a non-propagating species without the formation of a new chain carrier.
Mechanisms of terminationEdit
In polymer chemistry, there are several mechanisms by which a polymerization reaction can terminate depending on the mechanism and circumstances of the reaction. A method of termination that applies to all polymer reactions is the depletion of monomer. In chain growth polymerization, two growing chains can collide head to head causing the growth of both of the chains to stop. In the case of radical or anionic polymerization, chain transfer can occur where the radical at the end of the growing chain can be transferred from the chain to an individual monomer unit causing a new chain to start growing and the previous chain to stop growing. With step-growth polymerization, the reaction can be terminated by adding a monofunctional species containing the same functionality as one or more of the types of monomer used in the reaction. For example, an alcohol R'-OH can be used to stop a reaction between a polyisocyanate and a polyol because it will react with the isocyanate functionality R-N=C=O to produce R-(N-H)-(C=O)-O-R' which is then no longer reactive with the polyol.
Termination of radical polymerizationEdit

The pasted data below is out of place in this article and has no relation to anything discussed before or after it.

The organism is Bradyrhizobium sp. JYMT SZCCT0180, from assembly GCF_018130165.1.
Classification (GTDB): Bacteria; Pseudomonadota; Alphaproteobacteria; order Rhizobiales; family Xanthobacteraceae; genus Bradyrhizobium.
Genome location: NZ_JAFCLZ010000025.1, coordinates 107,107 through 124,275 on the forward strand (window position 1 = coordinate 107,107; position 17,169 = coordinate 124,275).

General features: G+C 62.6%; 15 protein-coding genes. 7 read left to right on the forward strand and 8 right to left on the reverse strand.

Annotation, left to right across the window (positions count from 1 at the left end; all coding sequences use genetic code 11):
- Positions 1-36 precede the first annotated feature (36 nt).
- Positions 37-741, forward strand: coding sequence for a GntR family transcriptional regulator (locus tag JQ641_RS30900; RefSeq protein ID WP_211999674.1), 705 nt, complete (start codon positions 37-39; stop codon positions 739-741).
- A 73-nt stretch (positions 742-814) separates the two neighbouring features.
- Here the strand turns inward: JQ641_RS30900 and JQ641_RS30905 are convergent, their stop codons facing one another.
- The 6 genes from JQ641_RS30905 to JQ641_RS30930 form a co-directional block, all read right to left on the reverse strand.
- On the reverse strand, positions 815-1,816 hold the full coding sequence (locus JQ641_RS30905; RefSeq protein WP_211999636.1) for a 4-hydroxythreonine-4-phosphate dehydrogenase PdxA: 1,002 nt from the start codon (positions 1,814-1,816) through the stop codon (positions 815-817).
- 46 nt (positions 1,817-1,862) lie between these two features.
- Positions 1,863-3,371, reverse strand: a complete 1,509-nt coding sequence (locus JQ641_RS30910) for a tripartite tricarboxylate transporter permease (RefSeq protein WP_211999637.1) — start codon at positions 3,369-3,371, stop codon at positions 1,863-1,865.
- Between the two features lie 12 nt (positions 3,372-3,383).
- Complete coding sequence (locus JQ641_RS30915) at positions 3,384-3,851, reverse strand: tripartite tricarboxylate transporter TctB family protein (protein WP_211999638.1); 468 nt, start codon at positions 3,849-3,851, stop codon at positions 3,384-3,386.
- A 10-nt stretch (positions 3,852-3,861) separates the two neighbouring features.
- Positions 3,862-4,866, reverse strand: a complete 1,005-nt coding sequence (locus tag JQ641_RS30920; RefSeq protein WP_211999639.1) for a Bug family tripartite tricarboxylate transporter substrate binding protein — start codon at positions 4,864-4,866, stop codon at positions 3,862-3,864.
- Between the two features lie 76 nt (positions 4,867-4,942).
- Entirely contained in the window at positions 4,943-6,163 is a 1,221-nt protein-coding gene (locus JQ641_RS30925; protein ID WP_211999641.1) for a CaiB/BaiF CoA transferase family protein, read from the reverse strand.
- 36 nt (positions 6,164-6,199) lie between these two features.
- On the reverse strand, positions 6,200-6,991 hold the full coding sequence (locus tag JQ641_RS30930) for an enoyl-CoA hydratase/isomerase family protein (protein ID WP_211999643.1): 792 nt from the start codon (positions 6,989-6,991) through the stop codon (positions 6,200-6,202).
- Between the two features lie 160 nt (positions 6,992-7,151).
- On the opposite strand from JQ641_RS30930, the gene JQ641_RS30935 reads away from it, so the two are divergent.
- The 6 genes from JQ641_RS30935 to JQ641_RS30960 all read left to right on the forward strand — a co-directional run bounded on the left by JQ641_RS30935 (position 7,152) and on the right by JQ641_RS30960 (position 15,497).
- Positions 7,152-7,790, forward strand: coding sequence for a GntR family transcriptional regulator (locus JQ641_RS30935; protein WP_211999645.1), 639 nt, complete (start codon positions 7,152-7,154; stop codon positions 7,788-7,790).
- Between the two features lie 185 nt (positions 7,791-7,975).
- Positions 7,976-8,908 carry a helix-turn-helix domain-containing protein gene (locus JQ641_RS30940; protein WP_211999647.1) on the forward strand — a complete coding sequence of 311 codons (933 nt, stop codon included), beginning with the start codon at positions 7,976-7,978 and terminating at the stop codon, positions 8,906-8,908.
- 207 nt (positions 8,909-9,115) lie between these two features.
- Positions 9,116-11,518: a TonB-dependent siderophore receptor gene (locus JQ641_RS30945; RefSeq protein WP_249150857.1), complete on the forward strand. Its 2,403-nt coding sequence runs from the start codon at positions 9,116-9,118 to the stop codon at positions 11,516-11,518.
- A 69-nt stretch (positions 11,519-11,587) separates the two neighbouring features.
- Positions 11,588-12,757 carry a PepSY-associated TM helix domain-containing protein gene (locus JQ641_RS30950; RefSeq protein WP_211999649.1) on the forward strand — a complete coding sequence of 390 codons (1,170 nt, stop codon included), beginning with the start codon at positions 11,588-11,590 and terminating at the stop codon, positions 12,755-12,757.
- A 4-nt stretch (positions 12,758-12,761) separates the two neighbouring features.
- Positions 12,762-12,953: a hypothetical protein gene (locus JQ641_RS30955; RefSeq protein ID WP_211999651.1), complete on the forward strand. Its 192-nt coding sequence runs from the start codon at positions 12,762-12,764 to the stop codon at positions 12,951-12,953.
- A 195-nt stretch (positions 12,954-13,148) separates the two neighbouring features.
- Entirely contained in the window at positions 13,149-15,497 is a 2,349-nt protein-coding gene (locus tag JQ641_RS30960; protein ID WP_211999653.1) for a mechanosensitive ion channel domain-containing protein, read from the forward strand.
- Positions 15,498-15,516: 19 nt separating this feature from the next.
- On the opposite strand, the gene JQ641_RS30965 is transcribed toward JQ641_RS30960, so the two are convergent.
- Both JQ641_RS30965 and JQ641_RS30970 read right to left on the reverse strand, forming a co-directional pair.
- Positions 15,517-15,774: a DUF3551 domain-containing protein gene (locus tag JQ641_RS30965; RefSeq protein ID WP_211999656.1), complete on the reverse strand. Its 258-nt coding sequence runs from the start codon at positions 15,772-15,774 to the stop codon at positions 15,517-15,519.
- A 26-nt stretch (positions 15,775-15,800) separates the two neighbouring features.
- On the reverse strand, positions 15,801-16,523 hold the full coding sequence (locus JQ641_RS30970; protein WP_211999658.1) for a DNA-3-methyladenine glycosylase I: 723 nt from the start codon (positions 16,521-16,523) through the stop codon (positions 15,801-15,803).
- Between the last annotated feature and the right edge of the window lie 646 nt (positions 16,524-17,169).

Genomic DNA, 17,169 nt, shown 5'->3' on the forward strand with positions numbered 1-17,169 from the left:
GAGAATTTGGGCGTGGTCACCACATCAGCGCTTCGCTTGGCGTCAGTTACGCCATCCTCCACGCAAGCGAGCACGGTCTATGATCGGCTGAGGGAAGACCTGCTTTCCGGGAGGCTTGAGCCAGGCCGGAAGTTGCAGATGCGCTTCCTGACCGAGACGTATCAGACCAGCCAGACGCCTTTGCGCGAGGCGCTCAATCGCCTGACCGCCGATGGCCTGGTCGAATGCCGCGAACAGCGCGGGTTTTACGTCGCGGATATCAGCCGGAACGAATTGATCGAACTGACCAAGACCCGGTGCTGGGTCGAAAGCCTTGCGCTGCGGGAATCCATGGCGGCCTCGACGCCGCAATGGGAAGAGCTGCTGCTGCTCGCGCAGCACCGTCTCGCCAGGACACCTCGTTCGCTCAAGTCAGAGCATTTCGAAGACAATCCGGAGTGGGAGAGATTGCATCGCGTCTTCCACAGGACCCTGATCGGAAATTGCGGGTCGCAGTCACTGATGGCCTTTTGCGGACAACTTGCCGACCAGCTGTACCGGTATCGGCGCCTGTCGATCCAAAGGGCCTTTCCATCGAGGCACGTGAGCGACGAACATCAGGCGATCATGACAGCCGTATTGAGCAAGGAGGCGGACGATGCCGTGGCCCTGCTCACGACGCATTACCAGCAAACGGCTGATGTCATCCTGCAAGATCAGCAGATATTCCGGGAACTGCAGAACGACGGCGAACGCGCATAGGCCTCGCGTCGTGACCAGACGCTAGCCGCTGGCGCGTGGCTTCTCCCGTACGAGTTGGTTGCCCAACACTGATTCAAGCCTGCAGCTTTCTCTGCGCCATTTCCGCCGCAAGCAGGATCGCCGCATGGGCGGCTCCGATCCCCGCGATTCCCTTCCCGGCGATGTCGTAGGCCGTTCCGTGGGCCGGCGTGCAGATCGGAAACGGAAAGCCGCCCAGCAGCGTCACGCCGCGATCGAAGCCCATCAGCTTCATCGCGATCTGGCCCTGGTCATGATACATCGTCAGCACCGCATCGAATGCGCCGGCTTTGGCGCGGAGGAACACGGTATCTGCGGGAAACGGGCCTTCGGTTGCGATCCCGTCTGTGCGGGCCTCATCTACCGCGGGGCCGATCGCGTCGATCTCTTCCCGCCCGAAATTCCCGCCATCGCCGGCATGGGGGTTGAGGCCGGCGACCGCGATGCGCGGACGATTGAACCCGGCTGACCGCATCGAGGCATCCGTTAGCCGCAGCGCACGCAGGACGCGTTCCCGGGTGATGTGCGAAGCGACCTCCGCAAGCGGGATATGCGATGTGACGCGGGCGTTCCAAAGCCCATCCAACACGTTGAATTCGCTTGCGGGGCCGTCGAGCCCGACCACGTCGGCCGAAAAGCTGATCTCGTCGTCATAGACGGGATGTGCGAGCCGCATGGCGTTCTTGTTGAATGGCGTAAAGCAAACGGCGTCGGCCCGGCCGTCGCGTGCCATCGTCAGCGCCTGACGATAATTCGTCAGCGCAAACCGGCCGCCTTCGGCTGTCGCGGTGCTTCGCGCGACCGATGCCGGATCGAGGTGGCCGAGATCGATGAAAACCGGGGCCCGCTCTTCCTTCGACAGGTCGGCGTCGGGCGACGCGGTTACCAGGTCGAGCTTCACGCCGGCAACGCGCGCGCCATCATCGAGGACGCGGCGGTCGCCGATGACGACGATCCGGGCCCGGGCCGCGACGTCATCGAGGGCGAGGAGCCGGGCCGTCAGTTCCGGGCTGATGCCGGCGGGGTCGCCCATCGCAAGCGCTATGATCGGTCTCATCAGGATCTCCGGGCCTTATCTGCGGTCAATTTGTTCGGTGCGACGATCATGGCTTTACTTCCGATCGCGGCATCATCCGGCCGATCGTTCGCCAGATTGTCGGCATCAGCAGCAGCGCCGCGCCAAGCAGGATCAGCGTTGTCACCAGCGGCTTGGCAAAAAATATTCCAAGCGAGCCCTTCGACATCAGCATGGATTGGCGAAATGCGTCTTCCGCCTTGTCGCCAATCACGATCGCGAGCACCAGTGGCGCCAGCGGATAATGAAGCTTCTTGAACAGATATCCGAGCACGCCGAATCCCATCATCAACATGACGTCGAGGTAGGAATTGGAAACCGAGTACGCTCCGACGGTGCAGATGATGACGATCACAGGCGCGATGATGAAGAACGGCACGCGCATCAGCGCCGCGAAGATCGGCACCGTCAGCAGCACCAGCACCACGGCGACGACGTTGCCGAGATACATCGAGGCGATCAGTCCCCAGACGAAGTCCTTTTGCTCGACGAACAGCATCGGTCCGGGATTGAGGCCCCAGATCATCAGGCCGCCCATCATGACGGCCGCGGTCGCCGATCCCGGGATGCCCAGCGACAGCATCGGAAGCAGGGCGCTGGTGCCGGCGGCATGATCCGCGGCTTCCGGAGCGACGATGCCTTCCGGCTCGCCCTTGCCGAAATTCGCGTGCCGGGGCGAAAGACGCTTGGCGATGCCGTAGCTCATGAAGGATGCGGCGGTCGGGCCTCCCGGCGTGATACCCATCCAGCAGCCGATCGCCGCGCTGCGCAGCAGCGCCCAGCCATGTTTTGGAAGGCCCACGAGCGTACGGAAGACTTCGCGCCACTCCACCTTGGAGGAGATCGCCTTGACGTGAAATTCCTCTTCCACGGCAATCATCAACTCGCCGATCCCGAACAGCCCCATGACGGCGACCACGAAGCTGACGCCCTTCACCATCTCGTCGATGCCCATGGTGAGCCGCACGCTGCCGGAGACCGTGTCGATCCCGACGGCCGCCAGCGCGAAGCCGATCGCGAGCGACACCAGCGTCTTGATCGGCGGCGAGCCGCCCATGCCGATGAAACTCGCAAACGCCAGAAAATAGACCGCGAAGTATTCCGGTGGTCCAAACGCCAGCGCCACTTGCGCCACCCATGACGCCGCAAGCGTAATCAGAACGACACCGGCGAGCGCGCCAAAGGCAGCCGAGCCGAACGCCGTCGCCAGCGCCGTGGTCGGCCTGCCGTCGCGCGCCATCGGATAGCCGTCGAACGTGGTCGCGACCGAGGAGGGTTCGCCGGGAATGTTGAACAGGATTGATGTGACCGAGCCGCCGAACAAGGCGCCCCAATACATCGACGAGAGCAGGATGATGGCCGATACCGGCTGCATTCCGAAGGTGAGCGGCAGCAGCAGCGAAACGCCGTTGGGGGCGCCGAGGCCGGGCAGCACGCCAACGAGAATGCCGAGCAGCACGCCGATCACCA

The termination steps of free radical polymerization steps are of two types: recombination and disproportionation. In a recombination step, two growing chain radicals form a covalent bond in a single stable molecule. For the example of a vinyl polymer,
- -------CH2–C°HX + -------CH2–C°HX → -------CH2–CH2X–CH2X–CH2-------
Termination by recombination increases the chain length and therefore the molecular weight of the final polymer.
In a disproportionation step, one radical transfers a hydrogen atom to the other to form two stable molecules:
- -------CH2–C°HX + -------CH2–C°HX → -------CH2–CH2X + -------CH=CHX
Termination by disproportionation usually has a higher activation energy since it involves breaking of one bond, and therefore is more important at higher energy.
- "Terminology for reversible-deactivation radical polymerization previously called "controlled" radical or "living" radical polymerization (IUPAC Recommendations 2010)". Pure and Applied Chemistry. 82 (2): 483–491. 2010. doi:10.1351/PAC-REP-08-04-03.
- Harry R. Allcock and Frederick W. Lampe Contemporary Polymer Chemistry (3rd ed., Prentice Hall 2003), p.70-72 ISBN 0-13-065056-0